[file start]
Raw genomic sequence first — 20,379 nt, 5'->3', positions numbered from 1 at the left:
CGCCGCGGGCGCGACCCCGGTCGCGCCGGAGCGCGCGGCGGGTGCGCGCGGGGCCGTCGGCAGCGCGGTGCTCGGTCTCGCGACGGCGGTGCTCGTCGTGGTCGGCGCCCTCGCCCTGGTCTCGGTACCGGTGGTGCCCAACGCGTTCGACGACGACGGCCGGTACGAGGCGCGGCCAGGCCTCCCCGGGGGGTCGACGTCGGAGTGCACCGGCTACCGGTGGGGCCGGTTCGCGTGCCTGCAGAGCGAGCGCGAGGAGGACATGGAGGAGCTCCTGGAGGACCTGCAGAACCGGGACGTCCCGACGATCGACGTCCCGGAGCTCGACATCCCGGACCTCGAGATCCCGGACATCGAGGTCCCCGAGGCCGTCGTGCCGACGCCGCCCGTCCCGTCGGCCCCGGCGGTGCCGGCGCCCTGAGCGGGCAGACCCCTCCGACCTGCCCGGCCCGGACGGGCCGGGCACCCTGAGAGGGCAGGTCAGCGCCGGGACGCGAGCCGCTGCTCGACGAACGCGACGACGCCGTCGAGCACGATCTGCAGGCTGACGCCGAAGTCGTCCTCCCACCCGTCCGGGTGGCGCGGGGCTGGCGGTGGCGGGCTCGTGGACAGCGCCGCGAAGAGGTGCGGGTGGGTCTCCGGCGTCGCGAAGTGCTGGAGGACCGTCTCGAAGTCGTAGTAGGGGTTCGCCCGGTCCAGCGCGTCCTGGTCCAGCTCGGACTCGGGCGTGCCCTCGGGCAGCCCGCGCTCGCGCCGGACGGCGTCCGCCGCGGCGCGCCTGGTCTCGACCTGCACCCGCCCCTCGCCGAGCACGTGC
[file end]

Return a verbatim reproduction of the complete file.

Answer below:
Raw genomic sequence first — 20,379 nt, 5'->3', positions numbered from 1 at the left:
CGCCGCGGGCGCGACCCCGGTCGCGCCGGAGCGCGCGGCGGGTGCGCGCGGGGCCGTCGGCAGCGCGGTGCTCGGTCTCGCGACGGCGGTGCTCGTCGTGGTCGGCGCCCTCGCCCTGGTCTCGGTACCGGTGGTGCCCAACGCGTTCGACGACGACGGCCGGTACGAGGCGCGGCCAGGCCTCCCCGGGGGGTCGACGTCGGAGTGCACCGGCTACCGGTGGGGCCGGTTCGCGTGCCTGCAGAGCGAGCGCGAGGAGGACATGGAGGAGCTCCTGGAGGACCTGCAGAACCGGGACGTCCCGACGATCGACGTCCCGGAGCTCGACATCCCGGACCTCGAGATCCCGGACATCGAGGTCCCCGAGGCCGTCGTGCCGACGCCGCCCGTCCCGTCGGCCCCGGCGGTGCCGGCGCCCTGAGCGGGCAGACCCCTCCGACCTGCCCGGCCCGGACGGGCCGGGCACCCTGAGAGGGCAGGTCAGCGCCGGGACGCGAGCCGCTGCTCGACGAACGCGACGACGCCGTCGAGCACGATCTGCAGGCTGACGCCGAAGTCGTCCTCCCACCCGTCCGGGTGGCGCGGGGCTGGCGGTGGCGGGCTCGTGGACAGCGCCGCGAAGAGGTGCGGGTGGGTCTCCGGCGTCGCGAAGTGCTGGAGGACCGTCTCGAAGTCGTAGTAGGGGTTCGCCCGGTCCAGCGCGTCCTGGTCCAGCTCGGACTCGGGCGTGCCCTCGGGCAGCCCGCGCTCGCGCCGGACGGCGTCCGCCGCGGCGCGCCTGGTCTCGACCTGCACCCGCCCCTCGCCGAGCACGTGC